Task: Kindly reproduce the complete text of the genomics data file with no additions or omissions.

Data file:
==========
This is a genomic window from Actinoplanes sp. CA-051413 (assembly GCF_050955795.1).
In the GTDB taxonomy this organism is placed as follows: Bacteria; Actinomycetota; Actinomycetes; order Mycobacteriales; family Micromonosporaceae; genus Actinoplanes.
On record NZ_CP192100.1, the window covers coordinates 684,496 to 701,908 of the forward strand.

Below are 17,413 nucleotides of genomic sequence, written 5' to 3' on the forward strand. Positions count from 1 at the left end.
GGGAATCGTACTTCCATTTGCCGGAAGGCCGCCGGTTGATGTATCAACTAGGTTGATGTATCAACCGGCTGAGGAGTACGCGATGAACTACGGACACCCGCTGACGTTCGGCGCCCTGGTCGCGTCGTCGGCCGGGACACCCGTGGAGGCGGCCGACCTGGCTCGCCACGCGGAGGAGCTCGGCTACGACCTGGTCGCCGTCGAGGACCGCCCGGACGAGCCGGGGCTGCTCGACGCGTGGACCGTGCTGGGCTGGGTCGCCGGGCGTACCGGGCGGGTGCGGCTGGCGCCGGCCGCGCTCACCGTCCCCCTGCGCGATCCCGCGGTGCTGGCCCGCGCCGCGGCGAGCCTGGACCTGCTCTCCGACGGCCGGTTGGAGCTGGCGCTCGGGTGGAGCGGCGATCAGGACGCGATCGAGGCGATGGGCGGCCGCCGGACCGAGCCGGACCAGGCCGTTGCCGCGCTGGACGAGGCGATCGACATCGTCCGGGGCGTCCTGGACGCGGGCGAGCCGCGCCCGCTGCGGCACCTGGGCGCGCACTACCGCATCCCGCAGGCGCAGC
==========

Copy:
This is a genomic window from Actinoplanes sp. CA-051413 (assembly GCF_050955795.1).
In the GTDB taxonomy this organism is placed as follows: Bacteria; Actinomycetota; Actinomycetes; order Mycobacteriales; family Micromonosporaceae; genus Actinoplanes.
On record NZ_CP192100.1, the window covers coordinates 684,496 to 701,908 of the forward strand.

Below are 17,413 nucleotides of genomic sequence, written 5' to 3' on the forward strand. Positions count from 1 at the left end.
GGGAATCGTACTTCCATTTGCCGGAAGGCCGCCGGTTGATGTATCAACTAGGTTGATGTATCAACCGGCTGAGGAGTACGCGATGAACTACGGACACCCGCTGACGTTCGGCGCCCTGGTCGCGTCGTCGGCCGGGACACCCGTGGAGGCGGCCGACCTGGCTCGCCACGCGGAGGAGCTCGGCTACGACCTGGTCGCCGTCGAGGACCGCCCGGACGAGCCGGGGCTGCTCGACGCGTGGACCGTGCTGGGCTGGGTCGCCGGGCGTACCGGGCGGGTGCGGCTGGCGCCGGCCGCGCTCACCGTCCCCCTGCGCGATCCCGCGGTGCTGGCCCGCGCCGCGGCGAGCCTGGACCTGCTCTCCGACGGCCGGTTGGAGCTGGCGCTCGGGTGGAGCGGCGATCAGGACGCGATCGAGGCGATGGGCGGCCGCCGGACCGAGCCGGACCAGGCCGTTGCCGCGCTGGACGAGGCGATCGACATCGTCCGGGGCGTCCTGGACGCGGGCGAGCCGCGCCCGCTGCGGCACCTGGGCGCGCACTACCGCATCCCGCAGGCGCAGC